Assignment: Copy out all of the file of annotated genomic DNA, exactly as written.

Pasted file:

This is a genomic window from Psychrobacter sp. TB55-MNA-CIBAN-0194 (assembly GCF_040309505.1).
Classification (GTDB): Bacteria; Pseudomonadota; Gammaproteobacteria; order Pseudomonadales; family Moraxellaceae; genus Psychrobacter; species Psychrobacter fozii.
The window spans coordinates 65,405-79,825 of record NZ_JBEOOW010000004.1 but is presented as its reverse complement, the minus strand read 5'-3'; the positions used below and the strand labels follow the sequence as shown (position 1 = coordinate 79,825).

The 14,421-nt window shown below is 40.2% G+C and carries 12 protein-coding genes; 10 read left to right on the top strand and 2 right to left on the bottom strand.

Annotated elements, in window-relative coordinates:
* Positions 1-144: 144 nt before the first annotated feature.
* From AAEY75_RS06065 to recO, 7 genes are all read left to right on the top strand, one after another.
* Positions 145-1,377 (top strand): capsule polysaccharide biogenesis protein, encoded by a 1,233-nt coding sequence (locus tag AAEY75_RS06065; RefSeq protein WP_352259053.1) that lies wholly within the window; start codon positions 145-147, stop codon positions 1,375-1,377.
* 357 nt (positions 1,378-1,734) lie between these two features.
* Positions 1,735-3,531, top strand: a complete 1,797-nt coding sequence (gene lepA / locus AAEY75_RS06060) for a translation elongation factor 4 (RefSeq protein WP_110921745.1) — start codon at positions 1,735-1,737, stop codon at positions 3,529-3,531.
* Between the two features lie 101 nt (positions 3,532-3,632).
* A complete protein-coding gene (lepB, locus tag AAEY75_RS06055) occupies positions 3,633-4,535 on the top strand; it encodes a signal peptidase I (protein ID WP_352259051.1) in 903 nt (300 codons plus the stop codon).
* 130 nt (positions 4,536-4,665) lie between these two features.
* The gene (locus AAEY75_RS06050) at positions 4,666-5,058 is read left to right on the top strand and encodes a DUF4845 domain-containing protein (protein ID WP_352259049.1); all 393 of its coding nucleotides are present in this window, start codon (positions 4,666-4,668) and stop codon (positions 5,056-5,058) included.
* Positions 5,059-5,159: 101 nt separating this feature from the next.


This is a genomic window from Psychrobacter sp. TB55-MNA-CIBAN-0194 (assembly GCF_040309505.1).
Classification (GTDB): Bacteria; Pseudomonadota; Gammaproteobacteria; order Pseudomonadales; family Moraxellaceae; genus Psychrobacter; species Psychrobacter fozii.
The window spans coordinates 65,405-79,825 of record NZ_JBEOOW010000004.1 but is presented as its reverse complement, the minus strand read 5'-3'; the positions used below and the strand labels follow the sequence as shown (position 1 = coordinate 79,825).

The 14,421-nt window shown below is 40.2% G+C and carries 12 protein-coding genes; 10 read left to right on the top strand and 2 right to left on the bottom strand.

Annotated elements, in window-relative coordinates:
* Positions 1-144: 144 nt before the first annotated feature.
* From AAEY75_RS06065 to recO, 7 genes are all read left to right on the top strand, one after another.
* Positions 145-1,377 (top strand): capsule polysaccharide biogenesis protein, encoded by a 1,233-nt coding sequence (locus tag AAEY75_RS06065; RefSeq protein WP_352259053.1) that lies wholly within the window; start codon positions 145-147, stop codon positions 1,375-1,377.
* 357 nt (positions 1,378-1,734) lie between these two features.
* Positions 1,735-3,531, top strand: a complete 1,797-nt coding sequence (gene lepA / locus AAEY75_RS06060) for a translation elongation factor 4 (RefSeq protein WP_110921745.1) — start codon at positions 1,735-1,737, stop codon at positions 3,529-3,531.
* Between the two features lie 101 nt (positions 3,532-3,632).
* A complete protein-coding gene (lepB, locus tag AAEY75_RS06055) occupies positions 3,633-4,535 on the top strand; it encodes a signal peptidase I (protein ID WP_352259051.1) in 903 nt (300 codons plus the stop codon).
* 130 nt (positions 4,536-4,665) lie between these two features.
* The gene (locus AAEY75_RS06050) at positions 4,666-5,058 is read left to right on the top strand and encodes a DUF4845 domain-containing protein (protein ID WP_352259049.1); all 393 of its coding nucleotides are present in this window, start codon (positions 4,666-4,668) and stop codon (positions 5,056-5,058) included.
* Positions 5,059-5,159: 101 nt separating this feature from the next.